Annick: World Language Games are customized. My entire four year lesson plans are here. Everything I do in terms of vocabulary for four years are in the WLG pages. So they are my pacing guide and my lesson plans and so it is easy for me to assign homework for kids who are absent. It is easy to generate study guides. So when I gave Mike the ideas for his design plan for the site we kept creating more options – like Textivate and Quizzlet – on this site, even more than Edmodo and Polleverywhere and CPS, for example. It’s like a Wiki. too. Diane Neubauer and other teachers give Mike ideas as well. And it’s all in one place. It’s a fun option and we can have lots of fun in class with comprehensible input games when kids have CI overload from class. Examples of games – played against the conputer – are Jeapordy, Millionnaire, Bingo, Smack, etc. Even with just one thing from the vocabulary data bank, I can generate more than 50 different games and worksheets, so that is how powerful it is. Lots can be done with sentences like Sentence Definitions, Sentence Mathcing, Sentence Targets, Sentence Holes and Sentence Scrambles. So that option is all about reading. And also there are color coded stories, so I can choose the story I want and project it on the Promethean board. I can print the color coded stories so students can do group reading activities as well.

    Back to the point, we do this occasionally in class but, by giving this to people who have missed class, I don’t have to create anything for them (I refuse to do extra work for them if they are absent). Because I created all this so they just have to go to the games and get some CI via technology. It’s all here on this site in advance.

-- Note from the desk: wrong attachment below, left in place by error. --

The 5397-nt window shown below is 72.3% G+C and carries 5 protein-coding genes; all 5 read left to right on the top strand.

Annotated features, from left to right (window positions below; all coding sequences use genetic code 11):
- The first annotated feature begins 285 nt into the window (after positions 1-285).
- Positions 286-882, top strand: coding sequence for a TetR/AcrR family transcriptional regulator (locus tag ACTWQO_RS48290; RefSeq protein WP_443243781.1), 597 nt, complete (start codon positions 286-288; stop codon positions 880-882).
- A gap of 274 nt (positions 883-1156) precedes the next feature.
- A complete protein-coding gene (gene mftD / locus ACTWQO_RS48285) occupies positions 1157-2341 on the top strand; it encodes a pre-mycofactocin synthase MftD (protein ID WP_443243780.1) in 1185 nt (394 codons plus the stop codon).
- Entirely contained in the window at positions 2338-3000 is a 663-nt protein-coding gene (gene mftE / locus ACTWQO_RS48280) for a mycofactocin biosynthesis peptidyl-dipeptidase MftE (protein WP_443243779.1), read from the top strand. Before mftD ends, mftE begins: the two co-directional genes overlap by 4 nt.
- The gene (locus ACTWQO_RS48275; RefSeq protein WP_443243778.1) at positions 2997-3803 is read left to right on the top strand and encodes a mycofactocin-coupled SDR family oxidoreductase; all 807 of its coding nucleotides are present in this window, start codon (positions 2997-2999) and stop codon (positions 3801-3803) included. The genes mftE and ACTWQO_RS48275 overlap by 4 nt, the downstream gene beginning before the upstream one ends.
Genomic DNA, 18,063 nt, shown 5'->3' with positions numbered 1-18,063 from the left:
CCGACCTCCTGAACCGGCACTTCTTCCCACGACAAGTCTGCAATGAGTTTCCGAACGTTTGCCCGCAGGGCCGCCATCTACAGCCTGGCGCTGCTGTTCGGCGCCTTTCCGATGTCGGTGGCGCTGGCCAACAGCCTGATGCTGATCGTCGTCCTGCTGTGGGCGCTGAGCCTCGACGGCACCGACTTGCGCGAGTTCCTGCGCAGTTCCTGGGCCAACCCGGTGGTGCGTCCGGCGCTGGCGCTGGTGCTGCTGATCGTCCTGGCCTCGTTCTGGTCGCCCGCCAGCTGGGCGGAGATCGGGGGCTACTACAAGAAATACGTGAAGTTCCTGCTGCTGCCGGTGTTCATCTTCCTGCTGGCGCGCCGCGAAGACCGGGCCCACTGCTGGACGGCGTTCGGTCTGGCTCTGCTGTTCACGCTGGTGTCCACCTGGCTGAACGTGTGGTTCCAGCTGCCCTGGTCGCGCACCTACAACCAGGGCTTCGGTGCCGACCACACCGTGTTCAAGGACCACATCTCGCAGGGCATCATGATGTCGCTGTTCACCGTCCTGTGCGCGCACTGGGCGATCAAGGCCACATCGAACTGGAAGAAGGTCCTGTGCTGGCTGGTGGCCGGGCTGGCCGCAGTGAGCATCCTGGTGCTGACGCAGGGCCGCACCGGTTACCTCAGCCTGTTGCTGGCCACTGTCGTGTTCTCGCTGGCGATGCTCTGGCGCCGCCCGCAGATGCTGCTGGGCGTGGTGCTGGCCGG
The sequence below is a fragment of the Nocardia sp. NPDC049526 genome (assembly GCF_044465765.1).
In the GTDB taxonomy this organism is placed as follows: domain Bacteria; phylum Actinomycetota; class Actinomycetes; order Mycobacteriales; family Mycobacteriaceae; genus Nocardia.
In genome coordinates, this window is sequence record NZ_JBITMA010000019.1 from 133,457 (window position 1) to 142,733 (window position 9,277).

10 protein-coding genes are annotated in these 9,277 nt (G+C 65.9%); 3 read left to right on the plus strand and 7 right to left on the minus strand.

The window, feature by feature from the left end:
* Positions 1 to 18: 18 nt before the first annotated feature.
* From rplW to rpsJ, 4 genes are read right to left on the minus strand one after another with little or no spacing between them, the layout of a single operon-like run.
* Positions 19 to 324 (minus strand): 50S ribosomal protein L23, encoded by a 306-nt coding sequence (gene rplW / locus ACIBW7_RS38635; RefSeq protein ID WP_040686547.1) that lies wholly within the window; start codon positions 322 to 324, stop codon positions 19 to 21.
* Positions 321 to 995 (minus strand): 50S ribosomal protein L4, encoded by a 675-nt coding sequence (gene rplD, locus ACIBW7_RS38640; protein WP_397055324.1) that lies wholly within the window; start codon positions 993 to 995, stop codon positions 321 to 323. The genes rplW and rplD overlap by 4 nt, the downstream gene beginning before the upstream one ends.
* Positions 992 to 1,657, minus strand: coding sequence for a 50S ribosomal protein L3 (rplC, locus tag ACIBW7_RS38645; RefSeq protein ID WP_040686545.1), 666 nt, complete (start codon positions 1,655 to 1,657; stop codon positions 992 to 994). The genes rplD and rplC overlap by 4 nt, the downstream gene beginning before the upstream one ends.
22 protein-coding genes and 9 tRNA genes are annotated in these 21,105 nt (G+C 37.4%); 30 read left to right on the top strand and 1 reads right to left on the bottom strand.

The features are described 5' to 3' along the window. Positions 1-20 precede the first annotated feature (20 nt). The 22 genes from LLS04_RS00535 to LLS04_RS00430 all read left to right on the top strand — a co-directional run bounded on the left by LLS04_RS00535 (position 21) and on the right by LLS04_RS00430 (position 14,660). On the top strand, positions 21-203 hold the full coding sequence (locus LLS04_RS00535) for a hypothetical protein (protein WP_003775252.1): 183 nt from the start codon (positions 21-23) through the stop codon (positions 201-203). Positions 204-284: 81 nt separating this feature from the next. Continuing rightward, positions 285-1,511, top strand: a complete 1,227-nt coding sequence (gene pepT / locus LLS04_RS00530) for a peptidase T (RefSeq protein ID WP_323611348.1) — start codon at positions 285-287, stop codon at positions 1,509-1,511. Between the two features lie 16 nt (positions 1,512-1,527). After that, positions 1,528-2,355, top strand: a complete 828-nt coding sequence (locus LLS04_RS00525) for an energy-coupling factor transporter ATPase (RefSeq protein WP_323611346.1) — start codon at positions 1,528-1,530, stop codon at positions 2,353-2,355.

Me: Where can my PLC members learn more? Do you realize how many Chinese teachers would like to explore this?

    Annick: It’s good for these languages: French, Chinese, German, Italian, Japanese, Spanish. So here is the demo page link:

    Me: Thank you Annick!

  7. I’m assuming that something like this doesn’t come cheap. My district doesn’t really want to pay for anything. I just invested in an annual premium subscription for textivate (totally worth it, btw). By any chance, do you know how much it costs to use? I tried to figure it out myself but only get a blank page when I type in “” .

      1. Yes, Mike has set it as $350 the first year, $35 per year thereafter. It’s been a lifesaver to me (with a school that expects me to give homework every night). I really, really like it.

        Another feature: “Study Guide.” You can post all the stuff easily (using the database you’ve already filled) so children who want a clear list of what they are ‘supposed’ to know can have one. Parents like that, too.

        I think that Annick and I have got Mike making 2 games from suggestions by each of us this fall…

        1. Thanks, Sean, Diane, and Ben. That is quite steep to come up with on my own. Do you know if that is for a whole school license (probably not, just wishful thinking, right?) or per user? If it were for the whole school, I might be able to get our district to cough up the dough. It looks like something that might be of interest to English and/or Social Studies teachers as well.

          1. I don’t know for sure, Brigitte… ask Mike Ahrens (game developer). He does a tremendous amount of training and help, as well as quick response if you have questions, ideas, or problems — more than the value paid in my opinion. I have 4 different databases at that cost.

            I suggest not so much of interest to Social Studies teachers. I think it would work for vocabulary, sentences, and very short stories for English teachers, but it is really designed for second languages.

  8. Yes Annick told me after I hit the send button on that comment above that it is $350. I am trying to get her to give us a link to HER version of this, although much of it is on the site already, as I understand, but am not totally clear about. She has eschewed any financial interest in this, by the way. If I were teaching Chinese, and could get access to all her stuff, I would be all over it like white on rice.